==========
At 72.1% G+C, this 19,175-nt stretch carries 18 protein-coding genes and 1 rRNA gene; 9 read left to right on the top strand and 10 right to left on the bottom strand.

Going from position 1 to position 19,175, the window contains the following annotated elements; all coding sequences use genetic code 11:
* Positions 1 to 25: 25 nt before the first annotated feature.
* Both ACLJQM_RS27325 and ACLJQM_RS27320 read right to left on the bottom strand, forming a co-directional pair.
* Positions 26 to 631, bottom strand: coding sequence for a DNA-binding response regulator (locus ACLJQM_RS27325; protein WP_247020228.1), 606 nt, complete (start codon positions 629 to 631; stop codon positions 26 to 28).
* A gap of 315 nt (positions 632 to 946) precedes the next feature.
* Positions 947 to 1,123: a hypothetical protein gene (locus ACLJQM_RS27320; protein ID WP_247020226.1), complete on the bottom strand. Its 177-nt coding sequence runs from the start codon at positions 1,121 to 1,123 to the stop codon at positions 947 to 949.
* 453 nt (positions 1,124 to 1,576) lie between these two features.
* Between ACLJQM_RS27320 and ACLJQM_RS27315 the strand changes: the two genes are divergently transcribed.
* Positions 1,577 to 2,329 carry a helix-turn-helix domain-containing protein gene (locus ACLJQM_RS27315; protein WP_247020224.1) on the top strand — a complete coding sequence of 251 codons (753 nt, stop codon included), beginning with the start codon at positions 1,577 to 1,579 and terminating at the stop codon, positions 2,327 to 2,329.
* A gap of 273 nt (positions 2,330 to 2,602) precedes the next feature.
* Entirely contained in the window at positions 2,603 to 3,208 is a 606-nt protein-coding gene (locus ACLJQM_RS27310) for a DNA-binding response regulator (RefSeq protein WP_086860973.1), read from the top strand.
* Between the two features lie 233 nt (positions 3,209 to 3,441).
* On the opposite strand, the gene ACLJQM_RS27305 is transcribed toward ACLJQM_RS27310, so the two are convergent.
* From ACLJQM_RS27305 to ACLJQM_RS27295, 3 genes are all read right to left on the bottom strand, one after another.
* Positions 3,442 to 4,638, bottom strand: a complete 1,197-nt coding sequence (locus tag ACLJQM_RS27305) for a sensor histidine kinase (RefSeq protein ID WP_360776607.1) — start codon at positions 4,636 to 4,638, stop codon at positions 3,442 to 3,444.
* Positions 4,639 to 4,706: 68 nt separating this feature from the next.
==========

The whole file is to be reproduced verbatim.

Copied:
At 72.1% G+C, this 19,175-nt stretch carries 18 protein-coding genes and 1 rRNA gene; 9 read left to right on the top strand and 10 right to left on the bottom strand.

Going from position 1 to position 19,175, the window contains the following annotated elements; all coding sequences use genetic code 11:
* Positions 1 to 25: 25 nt before the first annotated feature.
* Both ACLJQM_RS27325 and ACLJQM_RS27320 read right to left on the bottom strand, forming a co-directional pair.
* Positions 26 to 631, bottom strand: coding sequence for a DNA-binding response regulator (locus ACLJQM_RS27325; protein WP_247020228.1), 606 nt, complete (start codon positions 629 to 631; stop codon positions 26 to 28).
* A gap of 315 nt (positions 632 to 946) precedes the next feature.
* Positions 947 to 1,123: a hypothetical protein gene (locus ACLJQM_RS27320; protein ID WP_247020226.1), complete on the bottom strand. Its 177-nt coding sequence runs from the start codon at positions 1,121 to 1,123 to the stop codon at positions 947 to 949.
* 453 nt (positions 1,124 to 1,576) lie between these two features.
* Between ACLJQM_RS27320 and ACLJQM_RS27315 the strand changes: the two genes are divergently transcribed.
* Positions 1,577 to 2,329 carry a helix-turn-helix domain-containing protein gene (locus ACLJQM_RS27315; protein WP_247020224.1) on the top strand — a complete coding sequence of 251 codons (753 nt, stop codon included), beginning with the start codon at positions 1,577 to 1,579 and terminating at the stop codon, positions 2,327 to 2,329.
* A gap of 273 nt (positions 2,330 to 2,602) precedes the next feature.
* Entirely contained in the window at positions 2,603 to 3,208 is a 606-nt protein-coding gene (locus ACLJQM_RS27310) for a DNA-binding response regulator (RefSeq protein WP_086860973.1), read from the top strand.
* Between the two features lie 233 nt (positions 3,209 to 3,441).
* On the opposite strand, the gene ACLJQM_RS27305 is transcribed toward ACLJQM_RS27310, so the two are convergent.
* From ACLJQM_RS27305 to ACLJQM_RS27295, 3 genes are all read right to left on the bottom strand, one after another.
* Positions 3,442 to 4,638, bottom strand: a complete 1,197-nt coding sequence (locus tag ACLJQM_RS27305) for a sensor histidine kinase (RefSeq protein ID WP_360776607.1) — start codon at positions 4,636 to 4,638, stop codon at positions 3,442 to 3,444.
* Positions 4,639 to 4,706: 68 nt separating this feature from the next.